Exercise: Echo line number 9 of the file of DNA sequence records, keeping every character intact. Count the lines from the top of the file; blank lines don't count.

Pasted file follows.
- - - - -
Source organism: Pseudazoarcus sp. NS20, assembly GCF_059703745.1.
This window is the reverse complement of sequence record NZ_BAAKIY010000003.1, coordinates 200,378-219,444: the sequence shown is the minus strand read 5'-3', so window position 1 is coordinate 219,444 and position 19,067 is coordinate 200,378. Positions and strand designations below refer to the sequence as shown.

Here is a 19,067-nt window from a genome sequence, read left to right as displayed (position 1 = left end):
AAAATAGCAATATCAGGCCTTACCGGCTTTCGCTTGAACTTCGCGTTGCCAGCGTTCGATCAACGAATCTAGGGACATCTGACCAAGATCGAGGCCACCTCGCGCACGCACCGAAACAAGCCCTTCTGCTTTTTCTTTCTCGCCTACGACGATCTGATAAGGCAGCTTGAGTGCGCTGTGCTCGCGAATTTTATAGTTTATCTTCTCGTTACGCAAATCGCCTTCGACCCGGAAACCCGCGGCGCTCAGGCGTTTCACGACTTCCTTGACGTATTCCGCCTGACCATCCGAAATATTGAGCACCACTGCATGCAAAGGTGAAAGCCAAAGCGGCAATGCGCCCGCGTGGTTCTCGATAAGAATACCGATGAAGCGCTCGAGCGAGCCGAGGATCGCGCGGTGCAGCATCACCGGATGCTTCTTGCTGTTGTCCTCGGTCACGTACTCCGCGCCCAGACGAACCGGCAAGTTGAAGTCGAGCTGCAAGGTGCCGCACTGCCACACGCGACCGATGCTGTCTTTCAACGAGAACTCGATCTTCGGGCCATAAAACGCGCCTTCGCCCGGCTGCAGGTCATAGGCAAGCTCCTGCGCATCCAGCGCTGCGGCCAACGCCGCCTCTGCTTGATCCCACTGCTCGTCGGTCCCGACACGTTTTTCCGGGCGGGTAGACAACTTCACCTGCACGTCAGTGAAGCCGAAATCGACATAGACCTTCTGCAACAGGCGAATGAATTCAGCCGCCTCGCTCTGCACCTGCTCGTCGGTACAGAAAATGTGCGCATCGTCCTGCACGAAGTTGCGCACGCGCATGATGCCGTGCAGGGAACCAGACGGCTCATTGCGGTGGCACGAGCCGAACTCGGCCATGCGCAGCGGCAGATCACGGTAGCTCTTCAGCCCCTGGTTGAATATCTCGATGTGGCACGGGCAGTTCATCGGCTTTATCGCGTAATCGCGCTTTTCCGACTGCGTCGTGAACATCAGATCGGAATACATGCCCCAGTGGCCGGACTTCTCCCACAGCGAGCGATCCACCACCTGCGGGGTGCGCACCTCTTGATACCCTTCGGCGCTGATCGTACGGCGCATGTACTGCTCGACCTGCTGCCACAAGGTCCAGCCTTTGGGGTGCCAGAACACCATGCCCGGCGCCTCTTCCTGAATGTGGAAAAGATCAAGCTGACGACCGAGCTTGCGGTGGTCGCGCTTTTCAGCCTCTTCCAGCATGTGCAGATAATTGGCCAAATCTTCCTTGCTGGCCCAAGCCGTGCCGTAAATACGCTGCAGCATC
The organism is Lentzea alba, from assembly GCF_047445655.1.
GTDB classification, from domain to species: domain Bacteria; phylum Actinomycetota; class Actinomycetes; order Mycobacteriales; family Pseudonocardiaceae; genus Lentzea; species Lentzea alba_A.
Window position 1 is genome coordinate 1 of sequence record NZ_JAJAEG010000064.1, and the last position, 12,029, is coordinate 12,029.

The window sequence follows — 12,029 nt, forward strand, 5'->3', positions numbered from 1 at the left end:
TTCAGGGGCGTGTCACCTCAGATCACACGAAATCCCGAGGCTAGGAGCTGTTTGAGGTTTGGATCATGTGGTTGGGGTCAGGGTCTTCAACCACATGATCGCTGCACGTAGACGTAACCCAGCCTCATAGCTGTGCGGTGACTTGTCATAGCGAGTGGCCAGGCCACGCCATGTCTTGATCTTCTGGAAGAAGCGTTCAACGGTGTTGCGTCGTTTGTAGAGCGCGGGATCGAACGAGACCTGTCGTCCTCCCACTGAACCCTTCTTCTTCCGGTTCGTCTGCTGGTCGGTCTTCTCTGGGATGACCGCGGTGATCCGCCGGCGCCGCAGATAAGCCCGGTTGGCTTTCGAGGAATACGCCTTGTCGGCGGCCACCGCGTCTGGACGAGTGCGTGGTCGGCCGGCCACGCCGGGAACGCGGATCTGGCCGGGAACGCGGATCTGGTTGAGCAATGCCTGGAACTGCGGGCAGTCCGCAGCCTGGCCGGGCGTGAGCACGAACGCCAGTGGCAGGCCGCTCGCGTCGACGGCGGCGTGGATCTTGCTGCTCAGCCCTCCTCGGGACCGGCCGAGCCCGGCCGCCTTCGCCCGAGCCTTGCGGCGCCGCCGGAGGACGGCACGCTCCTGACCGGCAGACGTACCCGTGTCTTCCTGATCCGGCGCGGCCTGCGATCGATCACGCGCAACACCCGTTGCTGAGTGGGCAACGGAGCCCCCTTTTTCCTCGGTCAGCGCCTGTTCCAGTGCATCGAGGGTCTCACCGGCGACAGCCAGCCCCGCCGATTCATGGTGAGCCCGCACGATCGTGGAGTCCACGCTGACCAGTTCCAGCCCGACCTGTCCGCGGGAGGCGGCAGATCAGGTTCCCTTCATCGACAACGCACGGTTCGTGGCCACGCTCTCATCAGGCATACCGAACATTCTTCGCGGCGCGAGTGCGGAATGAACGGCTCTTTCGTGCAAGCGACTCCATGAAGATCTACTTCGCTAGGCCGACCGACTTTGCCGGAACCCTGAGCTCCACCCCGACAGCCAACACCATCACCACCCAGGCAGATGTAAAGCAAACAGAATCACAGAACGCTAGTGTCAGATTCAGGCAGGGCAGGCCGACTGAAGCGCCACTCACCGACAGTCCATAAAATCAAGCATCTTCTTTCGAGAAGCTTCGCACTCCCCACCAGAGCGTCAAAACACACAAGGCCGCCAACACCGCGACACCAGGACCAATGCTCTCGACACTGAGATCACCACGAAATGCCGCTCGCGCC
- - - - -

TTCAGGGGCGTGTCACCTCAGATCACACGAAATCCCGAGGCTAGGAGCTGTTTGAGGTTTGGATCATGTGGTTGGGGTCAGGGTCTTCAACCACATGATCGCTGCACGTAGACGTAACCCAGCCTCATAGCTGTGCGGTGACTTGTCATAGCGAGTGGCCAGGCCACGCCATGTCTTGATCTTCTGGAAGAAGCGTTCAACGGTGTTGCGTCGTTTGTAGAGCGCGGGATCGAACGAGACCTGTCGTCCTCCCACTGAACCCTTCTTCTTCCGGTTCGTCTGCTGGTCGGTCTTCTCTGGGATGACCGCGGTGATCCGCCGGCGCCGCAGATAAGCCCGGTTGGCTTTCGAGGAATACGCCTTGTCGGCGGCCACCGCGTCTGGACGAGTGCGTGGTCGGCCGGCCACGCCGGGAACGCGGATCTGGCCGGGAACGCGGATCTGGTTGAGCAATGCCTGGAACTGCGGGCAGTCCGCAGCCTGGCCGGGCGTGAGCACGAACGCCAGTGGCAGGCCGCTCGCGTCGACGGCGGCGTGGATCTTGCTGCTCAGCCCTCCTCGGGACCGGCCGAGCCCGGCCGCCTTCGCCCGAGCCTTGCGGCGCCGCCGGAGGACGGCACGCTCCTGACCGGCAGACGTACCCGTGTCTTCCTGATCCGGCGCGGCCTGCGATCGATCACGCGCAACACCCGTTGCTGAGTGGGCAACGGAGCCCCCTTTTTCCTCGGTCAGCGCCTGTTCCAGTGCATCGAGGGTCTCACCGGCGACAGCCAGCCCCGCCGATTCATGGTGAGCCCGCACGATCGTGGAGTCCACGCTGACCAGTTCCAGCCCGACCTGTCCGCGGGAGGCGGCAGATCAGGTTCCCTTCATCGACAACGCACGGTTCGTGGCCACGCTCTCATCAGGCATACCGAACATTCTTCGCGGCGCGAGTGCGGAATGAACGGCTCTTTCGTGCAAGCGACTCCATGAAGATCTACTTCGCTAGGCCGACCGACTTTGCCGGAACCCTGAGCTCCACCCCGACAGCCAACACCATCACCACCCAGGCAGATGTAAAGCAAACAGAATCACAGAACGCTAGTGTCAGATTCAGGCAGGGCAGGCCGACTGAAGCGCCACTCACCGACAGTCCATAAAATCAAGCATCTTCTTTCGAGAAGCTTCGCACTCCCCACCAGAGCGTCAAAACACACAAGGCCGCCAACACCGCGACACCAGGACCAATGCTCTCGACACTGAGATCACCACGAAATGCCGCTCGCGCC